Important contributions are being made to ITER diagnostics by the 22 ITER Scientist Fellows who are currently dedicating a portion of their time to the research and development needs of the Port Plugs & Diagnostics Division.
Figures showing a CAD image of a 300-channel imaging bolometer viewing the ITER torus (left), and an image from the bolometer showing the estimated signal levels (right).
Since 2016, scientists and engineers from the ITER Members have been nominated by their home institutes to become part of the ITER Scientist Fellow Network. Fellows agree to an annual work plan in an area of interest that matches an ITER need, and work closely throughout their term with ITER specialists. Of the 60 scientists participating in the Network today, 22 are supporting ITER's Port Plugs & Diagnostics Division.
"ITER diagnostics are benefitting immensely from the involvement of the broader scientific and technical community of the ITER Members directly in development work, while the Fellows gain access to cutting-edge research topics that can enrich their work back home," says Division Head Michael Walsh.
More than 40 types of diagnostics—55 instruments in all—are planned to provide ITER operators with detailed information during plasma operation. Because of the harsh environment inside the vacuum vessel, these systems must cope with a range of phenomena not previously encountered in tokamak diagnostics, while performing with great accuracy and reliability. The following paragraphs portray a small sample of the kind of important work that is being done across the board by the ITER Scientist Fellows in diagnostics.
Artur Malaquias, from the Instituto Superior Técnico in Lisbon, Portugal, is contributing to the effort to develop advanced detectors for the radial X-ray camera diagnostic in close collaboration with the Chinese Domestic Agency (and China's ASIPP institute). Similar to a CAT scan, these detectors will provide a detailed view inside the ITER plasma, gathering information on important plasma properties such as impurity content, temperature and the presence of any unwanted high-energy electron beams. Although the operation of X-ray detectors is well documented in other fusion experiments, the ITER nuclear environment—with levels of neutron flux several orders of magnitude higher than any tokamak today—brings new challenges. With experts from all of the ITER parties working on the design of advanced detectors, one of the most effective ways to bring this knowledge to bear fruit is to structure dedicated workshops, and Artur has organized several. Experimental results as well as modelling and simulations provided valuable clues on how to blend the physics requirements and engineering solutions into a sensitive yet rugged and nuclear-proof design.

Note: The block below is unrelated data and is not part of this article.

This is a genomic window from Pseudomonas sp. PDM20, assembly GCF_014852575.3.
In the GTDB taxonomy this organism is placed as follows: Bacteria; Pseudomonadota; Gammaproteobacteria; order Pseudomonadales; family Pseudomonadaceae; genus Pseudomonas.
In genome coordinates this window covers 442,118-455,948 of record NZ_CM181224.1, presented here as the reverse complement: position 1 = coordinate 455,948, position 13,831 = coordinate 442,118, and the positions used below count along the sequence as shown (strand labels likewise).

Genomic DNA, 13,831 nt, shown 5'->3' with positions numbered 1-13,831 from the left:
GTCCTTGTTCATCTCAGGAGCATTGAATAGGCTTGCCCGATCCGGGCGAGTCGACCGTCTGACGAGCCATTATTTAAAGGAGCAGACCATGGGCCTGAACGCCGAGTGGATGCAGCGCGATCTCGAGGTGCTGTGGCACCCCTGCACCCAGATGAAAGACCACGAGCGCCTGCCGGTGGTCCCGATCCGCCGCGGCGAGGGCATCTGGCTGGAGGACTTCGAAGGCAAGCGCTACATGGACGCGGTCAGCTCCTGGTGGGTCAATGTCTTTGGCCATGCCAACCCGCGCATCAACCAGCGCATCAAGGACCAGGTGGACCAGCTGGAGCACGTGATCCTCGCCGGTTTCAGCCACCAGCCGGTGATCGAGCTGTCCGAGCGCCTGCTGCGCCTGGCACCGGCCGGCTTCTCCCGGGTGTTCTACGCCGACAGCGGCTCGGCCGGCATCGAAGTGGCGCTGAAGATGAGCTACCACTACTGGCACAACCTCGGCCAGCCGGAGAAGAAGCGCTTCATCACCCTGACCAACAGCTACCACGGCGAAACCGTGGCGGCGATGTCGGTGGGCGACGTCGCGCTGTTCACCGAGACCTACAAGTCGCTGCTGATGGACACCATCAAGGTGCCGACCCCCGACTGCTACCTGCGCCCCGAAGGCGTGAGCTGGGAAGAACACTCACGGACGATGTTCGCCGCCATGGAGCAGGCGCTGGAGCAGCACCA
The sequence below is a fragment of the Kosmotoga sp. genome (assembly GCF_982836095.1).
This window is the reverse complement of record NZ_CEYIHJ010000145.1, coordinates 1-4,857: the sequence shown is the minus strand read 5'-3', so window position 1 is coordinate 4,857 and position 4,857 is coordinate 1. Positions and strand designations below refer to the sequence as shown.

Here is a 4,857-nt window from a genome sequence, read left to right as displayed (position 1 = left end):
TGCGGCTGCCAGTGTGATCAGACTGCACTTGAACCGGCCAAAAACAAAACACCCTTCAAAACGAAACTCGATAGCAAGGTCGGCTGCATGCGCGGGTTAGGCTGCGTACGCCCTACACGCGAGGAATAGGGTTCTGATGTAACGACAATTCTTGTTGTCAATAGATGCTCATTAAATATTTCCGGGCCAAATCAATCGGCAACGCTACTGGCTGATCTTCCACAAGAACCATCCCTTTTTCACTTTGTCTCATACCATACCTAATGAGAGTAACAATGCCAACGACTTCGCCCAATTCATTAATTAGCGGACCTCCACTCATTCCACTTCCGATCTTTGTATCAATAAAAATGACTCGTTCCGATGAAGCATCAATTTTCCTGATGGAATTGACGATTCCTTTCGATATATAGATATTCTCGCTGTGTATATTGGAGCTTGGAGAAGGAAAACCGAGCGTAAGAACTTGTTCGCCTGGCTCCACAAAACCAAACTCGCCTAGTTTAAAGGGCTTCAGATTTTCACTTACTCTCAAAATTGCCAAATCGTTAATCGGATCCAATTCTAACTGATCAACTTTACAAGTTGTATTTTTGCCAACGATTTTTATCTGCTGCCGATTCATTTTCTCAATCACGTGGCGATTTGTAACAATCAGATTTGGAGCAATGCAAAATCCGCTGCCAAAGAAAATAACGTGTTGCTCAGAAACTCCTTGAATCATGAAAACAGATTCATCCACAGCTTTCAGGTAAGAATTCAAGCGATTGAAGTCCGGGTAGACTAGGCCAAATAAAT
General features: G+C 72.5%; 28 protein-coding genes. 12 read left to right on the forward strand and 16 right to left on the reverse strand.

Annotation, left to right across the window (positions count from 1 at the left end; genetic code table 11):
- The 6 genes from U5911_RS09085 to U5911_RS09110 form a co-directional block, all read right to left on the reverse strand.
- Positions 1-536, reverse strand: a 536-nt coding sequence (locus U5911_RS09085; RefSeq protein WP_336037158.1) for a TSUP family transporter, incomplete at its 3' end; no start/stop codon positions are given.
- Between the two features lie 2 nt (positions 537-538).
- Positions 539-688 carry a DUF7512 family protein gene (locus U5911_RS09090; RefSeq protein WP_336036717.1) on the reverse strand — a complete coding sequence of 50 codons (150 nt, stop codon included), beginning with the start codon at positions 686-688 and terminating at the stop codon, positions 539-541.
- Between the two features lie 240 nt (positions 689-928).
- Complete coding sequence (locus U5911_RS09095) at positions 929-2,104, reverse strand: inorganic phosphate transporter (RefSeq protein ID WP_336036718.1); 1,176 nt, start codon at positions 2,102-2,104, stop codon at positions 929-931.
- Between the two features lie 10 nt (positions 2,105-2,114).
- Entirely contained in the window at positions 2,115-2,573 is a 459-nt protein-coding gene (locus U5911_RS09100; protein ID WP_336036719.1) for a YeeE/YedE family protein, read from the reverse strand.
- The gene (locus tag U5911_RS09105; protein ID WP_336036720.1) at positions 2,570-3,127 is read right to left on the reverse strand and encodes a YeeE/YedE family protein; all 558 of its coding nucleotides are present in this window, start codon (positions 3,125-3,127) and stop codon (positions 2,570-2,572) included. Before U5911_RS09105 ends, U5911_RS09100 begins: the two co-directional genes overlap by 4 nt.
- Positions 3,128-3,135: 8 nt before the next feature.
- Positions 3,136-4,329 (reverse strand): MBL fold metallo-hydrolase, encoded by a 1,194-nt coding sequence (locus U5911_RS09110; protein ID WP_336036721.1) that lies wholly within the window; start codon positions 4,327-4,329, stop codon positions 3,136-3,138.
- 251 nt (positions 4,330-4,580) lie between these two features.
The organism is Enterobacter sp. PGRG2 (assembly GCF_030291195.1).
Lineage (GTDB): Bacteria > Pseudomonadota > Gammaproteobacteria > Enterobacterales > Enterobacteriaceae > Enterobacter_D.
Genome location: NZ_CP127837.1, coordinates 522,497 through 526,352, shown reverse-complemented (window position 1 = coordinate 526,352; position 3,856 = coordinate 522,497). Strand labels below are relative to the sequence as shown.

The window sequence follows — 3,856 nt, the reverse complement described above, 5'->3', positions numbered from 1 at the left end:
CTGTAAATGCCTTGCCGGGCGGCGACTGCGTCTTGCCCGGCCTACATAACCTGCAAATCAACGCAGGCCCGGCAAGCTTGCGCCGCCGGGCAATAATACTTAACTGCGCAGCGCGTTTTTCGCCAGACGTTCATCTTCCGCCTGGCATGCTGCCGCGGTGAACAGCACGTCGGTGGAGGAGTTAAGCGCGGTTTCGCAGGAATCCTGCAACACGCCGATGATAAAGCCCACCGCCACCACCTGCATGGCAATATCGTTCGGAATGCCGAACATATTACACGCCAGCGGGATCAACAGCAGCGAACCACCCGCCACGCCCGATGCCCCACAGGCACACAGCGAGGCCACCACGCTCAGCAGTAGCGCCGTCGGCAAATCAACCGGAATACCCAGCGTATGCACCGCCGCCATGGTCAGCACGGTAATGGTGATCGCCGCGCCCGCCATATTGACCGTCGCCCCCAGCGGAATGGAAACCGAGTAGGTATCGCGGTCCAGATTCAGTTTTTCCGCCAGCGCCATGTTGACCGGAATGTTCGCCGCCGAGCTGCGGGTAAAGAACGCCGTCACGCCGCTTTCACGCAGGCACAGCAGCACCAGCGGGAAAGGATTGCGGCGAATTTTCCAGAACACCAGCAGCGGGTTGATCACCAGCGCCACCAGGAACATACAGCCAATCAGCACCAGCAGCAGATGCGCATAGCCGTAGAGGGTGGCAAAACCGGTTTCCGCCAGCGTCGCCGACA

American native Byron Peterson has been working in fusion research in Japan for the last 25 years. He is currently professor of imaging diagnostics at SOKENDAI (the Graduate School for Advanced Studies), and at the National Institute for Fusion Science where he drives the bolometer diagnostics on the Large Helical Device (LHD). Bolometers measure the power lost from the plasma through electromagnetic radiation ranging from infrared to X-ray. Over 100 bolometer sensors—with a total of around 500 lines of sight—survey the ITER plasma from strategic locations inside the vacuum vessel. In collaboration with ITER staff and other Fellows, Peterson is evaluating the effects of neutrons and the signal-to-noise ratio of prospective imaging bolometers.
A team of researchers at the Australian National University, led by professor emeritus John Howard, has developed innovative optical systems that allow the imaging of plasma flows and temperature in the exhaust regions of fusion plasmas. These plasma Doppler "radar guns" tell us how fast the hot escaping plasma is funnelling into the ITER divertor—important information for checking wall heat loads while also allowing the tracking of eroded impurity material. Doppler "coherence imaging" (CI) systems are now operating on the largest and most advanced fusion experiments around the world. A Cooperation Agreement between the Australian Nuclear Science and Technology Organisation (ANSTO) and the ITER Organization underpins the installation of the Doppler CI system in an equatorial port on ITER for imaging the plasma boundary and divertor areas. A successful conceptual design review in March 2019 should help secure a long-term Australian commitment to this important ITER diagnostic.
Gary Taylor has been working as an ITER Scientist Fellow for the past two years, mostly to guide the design of the electron cyclotron emission (ECE) diagnostic—a key microwave diagnostic that will be used to study the time evolution of the electron temperature profile and plasma instabilities in ITER. (The ECE diagnostic is being developed in a collaboration between design teams in the US and India.) Gary has more than 40 years of experience working in nuclear fusion research at the Princeton Plasma Physics Laboratory in the US and has led the US ECE design team for the past seven years. A critical component in the ECE system is the diagnostic shield module located in an equatorial port plug at the front of the diagnostic. In addition to other components, the module contains two hot calibration sources (see gallery below) that must operate reliably at temperatures up to 800 °C in the harsh physical environment of the ITER vacuum vessel. In addition to working on the ECE diagnostic, Gary has served as an expert on several ITER design review panels.